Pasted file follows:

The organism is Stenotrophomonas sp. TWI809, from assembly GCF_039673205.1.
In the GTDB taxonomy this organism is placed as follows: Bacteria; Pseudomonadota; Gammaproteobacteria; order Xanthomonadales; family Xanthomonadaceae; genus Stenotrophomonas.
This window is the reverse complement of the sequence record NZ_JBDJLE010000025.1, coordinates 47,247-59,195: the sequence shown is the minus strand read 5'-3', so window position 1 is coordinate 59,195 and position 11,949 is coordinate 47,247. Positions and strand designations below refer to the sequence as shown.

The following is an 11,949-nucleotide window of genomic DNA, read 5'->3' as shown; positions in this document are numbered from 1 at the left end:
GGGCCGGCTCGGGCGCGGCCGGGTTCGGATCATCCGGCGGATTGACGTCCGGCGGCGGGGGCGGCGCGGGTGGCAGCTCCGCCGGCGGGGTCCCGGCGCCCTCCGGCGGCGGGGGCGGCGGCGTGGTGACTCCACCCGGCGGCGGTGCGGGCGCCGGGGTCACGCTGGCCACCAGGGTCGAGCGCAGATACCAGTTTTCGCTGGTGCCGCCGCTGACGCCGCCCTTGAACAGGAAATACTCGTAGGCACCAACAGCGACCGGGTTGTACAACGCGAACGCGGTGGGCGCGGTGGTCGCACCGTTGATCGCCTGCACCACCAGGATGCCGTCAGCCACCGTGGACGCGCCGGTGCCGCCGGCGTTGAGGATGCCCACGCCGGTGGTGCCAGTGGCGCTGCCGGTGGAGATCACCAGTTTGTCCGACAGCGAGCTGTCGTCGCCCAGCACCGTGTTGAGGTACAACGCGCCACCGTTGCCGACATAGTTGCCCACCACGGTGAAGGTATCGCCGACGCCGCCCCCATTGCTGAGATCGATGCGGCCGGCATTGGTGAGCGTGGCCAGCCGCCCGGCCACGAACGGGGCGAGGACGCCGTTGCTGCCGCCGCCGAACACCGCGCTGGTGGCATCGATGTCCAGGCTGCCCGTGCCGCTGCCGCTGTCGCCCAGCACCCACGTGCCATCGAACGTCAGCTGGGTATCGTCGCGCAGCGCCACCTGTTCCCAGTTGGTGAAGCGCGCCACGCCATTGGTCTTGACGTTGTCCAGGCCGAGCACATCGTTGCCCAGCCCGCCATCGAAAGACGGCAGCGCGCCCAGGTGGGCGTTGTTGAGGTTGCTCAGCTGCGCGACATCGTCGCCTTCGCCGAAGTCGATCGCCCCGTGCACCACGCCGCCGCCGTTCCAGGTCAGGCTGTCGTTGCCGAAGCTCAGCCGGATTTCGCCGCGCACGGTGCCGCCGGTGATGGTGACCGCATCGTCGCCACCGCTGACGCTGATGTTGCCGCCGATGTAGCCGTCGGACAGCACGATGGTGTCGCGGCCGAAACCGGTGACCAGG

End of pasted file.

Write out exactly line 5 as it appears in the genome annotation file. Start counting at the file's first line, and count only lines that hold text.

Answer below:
GGGCCGGCTCGGGCGCGGCCGGGTTCGGATCATCCGGCGGATTGACGTCCGGCGGCGGGGGCGGCGCGGGTGGCAGCTCCGCCGGCGGGGTCCCGGCGCCCTCCGGCGGCGGGGGCGGCGGCGTGGTGACTCCACCCGGCGGCGGTGCGGGCGCCGGGGTCACGCTGGCCACCAGGGTCGAGCGCAGATACCAGTTTTCGCTGGTGCCGCCGCTGACGCCGCCCTTGAACAGGAAATACTCGTAGGCACCAACAGCGACCGGGTTGTACAACGCGAACGCGGTGGGCGCGGTGGTCGCACCGTTGATCGCCTGCACCACCAGGATGCCGTCAGCCACCGTGGACGCGCCGGTGCCGCCGGCGTTGAGGATGCCCACGCCGGTGGTGCCAGTGGCGCTGCCGGTGGAGATCACCAGTTTGTCCGACAGCGAGCTGTCGTCGCCCAGCACCGTGTTGAGGTACAACGCGCCACCGTTGCCGACATAGTTGCCCACCACGGTGAAGGTATCGCCGACGCCGCCCCCATTGCTGAGATCGATGCGGCCGGCATTGGTGAGCGTGGCCAGCCGCCCGGCCACGAACGGGGCGAGGACGCCGTTGCTGCCGCCGCCGAACACCGCGCTGGTGGCATCGATGTCCAGGCTGCCCGTGCCGCTGCCGCTGTCGCCCAGCACCCACGTGCCATCGAACGTCAGCTGGGTATCGTCGCGCAGCGCCACCTGTTCCCAGTTGGTGAAGCGCGCCACGCCATTGGTCTTGACGTTGTCCAGGCCGAGCACATCGTTGCCCAGCCCGCCATCGAAAGACGGCAGCGCGCCCAGGTGGGCGTTGTTGAGGTTGCTCAGCTGCGCGACATCGTCGCCTTCGCCGAAGTCGATCGCCCCGTGCACCACGCCGCCGCCGTTCCAGGTCAGGCTGTCGTTGCCGAAGCTCAGCCGGATTTCGCCGCGCACGGTGCCGCCGGTGATGGTGACCGCATCGTCGCCACCGCTGACGCTGATGTTGCCGCCGATGTAGCCGTCGGACAGCACGATGGTGTCGCGGCCGAAACCGGTGACCAGG